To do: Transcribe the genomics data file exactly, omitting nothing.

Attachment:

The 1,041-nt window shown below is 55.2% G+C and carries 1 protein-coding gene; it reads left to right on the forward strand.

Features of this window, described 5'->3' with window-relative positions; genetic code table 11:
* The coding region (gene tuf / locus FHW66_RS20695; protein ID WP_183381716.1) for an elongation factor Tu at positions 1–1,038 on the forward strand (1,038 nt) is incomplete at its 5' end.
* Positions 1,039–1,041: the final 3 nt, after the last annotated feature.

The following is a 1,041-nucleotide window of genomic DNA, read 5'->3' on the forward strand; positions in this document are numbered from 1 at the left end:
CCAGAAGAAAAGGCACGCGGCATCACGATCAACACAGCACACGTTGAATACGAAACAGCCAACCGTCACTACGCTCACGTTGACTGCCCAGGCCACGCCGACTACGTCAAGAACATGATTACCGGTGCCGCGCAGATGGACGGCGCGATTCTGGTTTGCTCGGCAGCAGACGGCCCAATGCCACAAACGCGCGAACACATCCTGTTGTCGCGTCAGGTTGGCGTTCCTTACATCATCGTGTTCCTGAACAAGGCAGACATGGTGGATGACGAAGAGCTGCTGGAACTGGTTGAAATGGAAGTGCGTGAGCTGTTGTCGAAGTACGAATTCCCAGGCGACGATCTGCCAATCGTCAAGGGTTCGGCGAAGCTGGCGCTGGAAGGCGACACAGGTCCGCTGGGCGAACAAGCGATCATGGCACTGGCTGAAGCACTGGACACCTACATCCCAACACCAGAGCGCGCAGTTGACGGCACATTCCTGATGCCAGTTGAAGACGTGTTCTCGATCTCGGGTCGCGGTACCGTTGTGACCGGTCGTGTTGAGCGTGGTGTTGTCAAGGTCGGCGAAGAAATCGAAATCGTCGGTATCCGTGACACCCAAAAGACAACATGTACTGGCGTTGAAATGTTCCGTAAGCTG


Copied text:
The 1,041-nt window shown below is 55.2% G+C and carries 1 protein-coding gene; it reads left to right on the forward strand.

Features of this window, described 5'->3' with window-relative positions; genetic code table 11:
* The coding region (gene tuf / locus FHW66_RS20695; protein ID WP_183381716.1) for an elongation factor Tu at positions 1–1,038 on the forward strand (1,038 nt) is incomplete at its 5' end.
* Positions 1,039–1,041: the final 3 nt, after the last annotated feature.

The following is a 1,041-nucleotide window of genomic DNA, read 5'->3' on the forward strand; positions in this document are numbered from 1 at the left end:
CCAGAAGAAAAGGCACGCGGCATCACGATCAACACAGCACACGTTGAATACGAAACAGCCAACCGTCACTACGCTCACGTTGACTGCCCAGGCCACGCCGACTACGTCAAGAACATGATTACCGGTGCCGCGCAGATGGACGGCGCGATTCTGGTTTGCTCGGCAGCAGACGGCCCAATGCCACAAACGCGCGAACACATCCTGTTGTCGCGTCAGGTTGGCGTTCCTTACATCATCGTGTTCCTGAACAAGGCAGACATGGTGGATGACGAAGAGCTGCTGGAACTGGTTGAAATGGAAGTGCGTGAGCTGTTGTCGAAGTACGAATTCCCAGGCGACGATCTGCCAATCGTCAAGGGTTCGGCGAAGCTGGCGCTGGAAGGCGACACAGGTCCGCTGGGCGAACAAGCGATCATGGCACTGGCTGAAGCACTGGACACCTACATCCCAACACCAGAGCGCGCAGTTGACGGCACATTCCTGATGCCAGTTGAAGACGTGTTCTCGATCTCGGGTCGCGGTACCGTTGTGACCGGTCGTGTTGAGCGTGGTGTTGTCAAGGTCGGCGAAGAAATCGAAATCGTCGGTATCCGTGACACCCAAAAGACAACATGTACTGGCGTTGAAATGTTCCGTAAGCTG